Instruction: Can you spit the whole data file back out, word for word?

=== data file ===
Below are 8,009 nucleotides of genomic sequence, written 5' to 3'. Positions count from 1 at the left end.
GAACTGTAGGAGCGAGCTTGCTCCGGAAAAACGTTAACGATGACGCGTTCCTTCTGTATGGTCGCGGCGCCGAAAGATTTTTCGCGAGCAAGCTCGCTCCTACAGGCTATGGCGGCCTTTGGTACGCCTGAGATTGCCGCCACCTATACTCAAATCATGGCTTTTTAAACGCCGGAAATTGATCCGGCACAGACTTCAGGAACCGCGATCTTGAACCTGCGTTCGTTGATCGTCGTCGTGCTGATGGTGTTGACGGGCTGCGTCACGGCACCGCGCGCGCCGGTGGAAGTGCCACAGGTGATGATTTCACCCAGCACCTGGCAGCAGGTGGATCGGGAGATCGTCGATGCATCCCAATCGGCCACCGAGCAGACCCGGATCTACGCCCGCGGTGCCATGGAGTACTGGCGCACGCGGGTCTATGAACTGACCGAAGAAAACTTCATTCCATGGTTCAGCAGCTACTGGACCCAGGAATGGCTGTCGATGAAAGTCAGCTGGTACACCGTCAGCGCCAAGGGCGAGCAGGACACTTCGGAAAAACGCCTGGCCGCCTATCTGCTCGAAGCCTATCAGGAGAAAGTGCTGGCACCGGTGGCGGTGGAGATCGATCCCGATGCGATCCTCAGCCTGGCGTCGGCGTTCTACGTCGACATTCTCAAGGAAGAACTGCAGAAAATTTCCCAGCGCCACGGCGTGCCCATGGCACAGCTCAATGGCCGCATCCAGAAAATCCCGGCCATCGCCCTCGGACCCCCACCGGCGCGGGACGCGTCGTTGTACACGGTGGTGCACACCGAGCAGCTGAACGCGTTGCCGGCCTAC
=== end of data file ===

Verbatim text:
Below are 8,009 nucleotides of genomic sequence, written 5' to 3'. Positions count from 1 at the left end.
GAACTGTAGGAGCGAGCTTGCTCCGGAAAAACGTTAACGATGACGCGTTCCTTCTGTATGGTCGCGGCGCCGAAAGATTTTTCGCGAGCAAGCTCGCTCCTACAGGCTATGGCGGCCTTTGGTACGCCTGAGATTGCCGCCACCTATACTCAAATCATGGCTTTTTAAACGCCGGAAATTGATCCGGCACAGACTTCAGGAACCGCGATCTTGAACCTGCGTTCGTTGATCGTCGTCGTGCTGATGGTGTTGACGGGCTGCGTCACGGCACCGCGCGCGCCGGTGGAAGTGCCACAGGTGATGATTTCACCCAGCACCTGGCAGCAGGTGGATCGGGAGATCGTCGATGCATCCCAATCGGCCACCGAGCAGACCCGGATCTACGCCCGCGGTGCCATGGAGTACTGGCGCACGCGGGTCTATGAACTGACCGAAGAAAACTTCATTCCATGGTTCAGCAGCTACTGGACCCAGGAATGGCTGTCGATGAAAGTCAGCTGGTACACCGTCAGCGCCAAGGGCGAGCAGGACACTTCGGAAAAACGCCTGGCCGCCTATCTGCTCGAAGCCTATCAGGAGAAAGTGCTGGCACCGGTGGCGGTGGAGATCGATCCCGATGCGATCCTCAGCCTGGCGTCGGCGTTCTACGTCGACATTCTCAAGGAAGAACTGCAGAAAATTTCCCAGCGCCACGGCGTGCCCATGGCACAGCTCAATGGCCGCATCCAGAAAATCCCGGCCATCGCCCTCGGACCCCCACCGGCGCGGGACGCGTCGTTGTACACGGTGGTGCACACCGAGCAGCTGAACGCGTTGCCGGCCTAC